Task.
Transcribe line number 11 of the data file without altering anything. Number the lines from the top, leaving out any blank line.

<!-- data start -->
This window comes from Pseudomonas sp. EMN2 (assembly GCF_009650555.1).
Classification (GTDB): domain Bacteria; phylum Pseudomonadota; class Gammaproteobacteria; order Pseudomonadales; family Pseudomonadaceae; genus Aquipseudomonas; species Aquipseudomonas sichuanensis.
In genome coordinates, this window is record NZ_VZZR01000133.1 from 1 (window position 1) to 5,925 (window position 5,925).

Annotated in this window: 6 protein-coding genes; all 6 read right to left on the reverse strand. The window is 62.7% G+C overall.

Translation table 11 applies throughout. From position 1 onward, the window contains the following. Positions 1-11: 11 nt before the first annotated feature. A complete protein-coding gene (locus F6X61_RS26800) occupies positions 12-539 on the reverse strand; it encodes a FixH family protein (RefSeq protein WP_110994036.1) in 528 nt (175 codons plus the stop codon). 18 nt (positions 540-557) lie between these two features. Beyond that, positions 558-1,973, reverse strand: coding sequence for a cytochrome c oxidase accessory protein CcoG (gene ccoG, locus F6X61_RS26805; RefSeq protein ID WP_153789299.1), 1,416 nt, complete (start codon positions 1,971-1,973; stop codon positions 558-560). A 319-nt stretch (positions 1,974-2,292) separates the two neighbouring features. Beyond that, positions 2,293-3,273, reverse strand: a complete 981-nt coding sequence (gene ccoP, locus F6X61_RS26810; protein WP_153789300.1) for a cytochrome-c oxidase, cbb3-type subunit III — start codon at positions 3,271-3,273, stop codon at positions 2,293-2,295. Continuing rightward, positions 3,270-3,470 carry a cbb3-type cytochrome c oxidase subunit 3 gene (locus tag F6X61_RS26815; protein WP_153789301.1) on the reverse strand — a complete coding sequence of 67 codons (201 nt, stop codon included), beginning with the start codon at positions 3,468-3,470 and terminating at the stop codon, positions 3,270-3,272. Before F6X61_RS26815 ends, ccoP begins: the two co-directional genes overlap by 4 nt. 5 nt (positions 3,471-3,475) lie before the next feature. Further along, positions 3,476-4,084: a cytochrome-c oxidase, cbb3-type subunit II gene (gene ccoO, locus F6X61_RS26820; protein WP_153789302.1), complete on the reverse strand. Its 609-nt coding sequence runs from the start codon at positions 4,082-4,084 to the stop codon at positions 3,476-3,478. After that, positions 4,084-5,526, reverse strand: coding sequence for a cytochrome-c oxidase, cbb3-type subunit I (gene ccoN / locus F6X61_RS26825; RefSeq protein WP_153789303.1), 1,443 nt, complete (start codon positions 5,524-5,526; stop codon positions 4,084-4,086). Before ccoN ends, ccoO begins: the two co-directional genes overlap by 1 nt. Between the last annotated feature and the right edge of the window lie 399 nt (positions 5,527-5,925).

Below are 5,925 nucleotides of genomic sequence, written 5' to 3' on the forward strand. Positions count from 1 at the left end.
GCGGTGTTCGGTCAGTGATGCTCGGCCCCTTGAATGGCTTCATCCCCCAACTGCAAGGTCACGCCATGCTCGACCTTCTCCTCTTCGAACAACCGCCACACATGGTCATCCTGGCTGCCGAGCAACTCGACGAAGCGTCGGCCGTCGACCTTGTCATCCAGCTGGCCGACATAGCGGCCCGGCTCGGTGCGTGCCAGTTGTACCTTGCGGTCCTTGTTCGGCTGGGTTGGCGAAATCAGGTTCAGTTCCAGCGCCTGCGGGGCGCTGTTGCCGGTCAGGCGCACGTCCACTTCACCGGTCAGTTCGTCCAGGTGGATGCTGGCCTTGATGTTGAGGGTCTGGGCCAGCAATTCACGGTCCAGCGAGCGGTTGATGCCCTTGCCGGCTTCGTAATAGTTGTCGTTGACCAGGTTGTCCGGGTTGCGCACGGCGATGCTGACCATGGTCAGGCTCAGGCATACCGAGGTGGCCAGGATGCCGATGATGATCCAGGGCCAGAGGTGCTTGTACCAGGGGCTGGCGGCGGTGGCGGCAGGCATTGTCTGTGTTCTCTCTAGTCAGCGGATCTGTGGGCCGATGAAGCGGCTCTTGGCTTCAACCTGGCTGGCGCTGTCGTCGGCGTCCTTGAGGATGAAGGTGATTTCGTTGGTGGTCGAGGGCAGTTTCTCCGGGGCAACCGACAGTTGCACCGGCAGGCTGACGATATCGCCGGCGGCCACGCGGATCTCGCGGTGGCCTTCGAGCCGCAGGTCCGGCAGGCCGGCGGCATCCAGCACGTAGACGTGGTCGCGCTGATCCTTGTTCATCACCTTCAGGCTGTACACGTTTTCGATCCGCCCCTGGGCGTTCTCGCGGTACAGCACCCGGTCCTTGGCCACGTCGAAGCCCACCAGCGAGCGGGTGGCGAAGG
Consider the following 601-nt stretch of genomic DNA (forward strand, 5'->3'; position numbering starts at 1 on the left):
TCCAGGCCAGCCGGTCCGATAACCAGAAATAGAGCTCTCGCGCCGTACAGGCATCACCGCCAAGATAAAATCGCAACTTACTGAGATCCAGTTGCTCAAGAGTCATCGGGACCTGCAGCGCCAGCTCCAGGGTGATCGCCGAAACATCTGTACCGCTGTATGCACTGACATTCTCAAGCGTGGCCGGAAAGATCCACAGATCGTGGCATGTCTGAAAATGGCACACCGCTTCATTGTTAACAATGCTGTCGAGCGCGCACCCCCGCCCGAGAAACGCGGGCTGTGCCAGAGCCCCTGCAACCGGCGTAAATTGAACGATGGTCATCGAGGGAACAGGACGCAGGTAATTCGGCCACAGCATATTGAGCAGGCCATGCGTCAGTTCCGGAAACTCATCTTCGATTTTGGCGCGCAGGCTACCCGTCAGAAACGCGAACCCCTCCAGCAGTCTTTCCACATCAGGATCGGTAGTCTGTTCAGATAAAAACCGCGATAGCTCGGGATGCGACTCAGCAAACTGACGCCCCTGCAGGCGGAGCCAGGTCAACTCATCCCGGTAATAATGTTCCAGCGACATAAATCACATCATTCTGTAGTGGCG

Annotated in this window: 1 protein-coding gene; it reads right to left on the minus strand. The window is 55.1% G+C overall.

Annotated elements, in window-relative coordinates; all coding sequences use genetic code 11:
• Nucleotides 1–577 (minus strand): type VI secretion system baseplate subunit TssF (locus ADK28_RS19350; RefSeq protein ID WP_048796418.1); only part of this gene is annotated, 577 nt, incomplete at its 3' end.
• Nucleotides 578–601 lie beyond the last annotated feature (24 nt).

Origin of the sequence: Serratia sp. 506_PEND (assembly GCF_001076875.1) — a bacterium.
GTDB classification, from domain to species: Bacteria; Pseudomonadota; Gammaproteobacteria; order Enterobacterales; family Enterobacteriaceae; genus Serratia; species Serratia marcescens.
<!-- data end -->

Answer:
Annotated elements, in window-relative coordinates; all coding sequences use genetic code 11: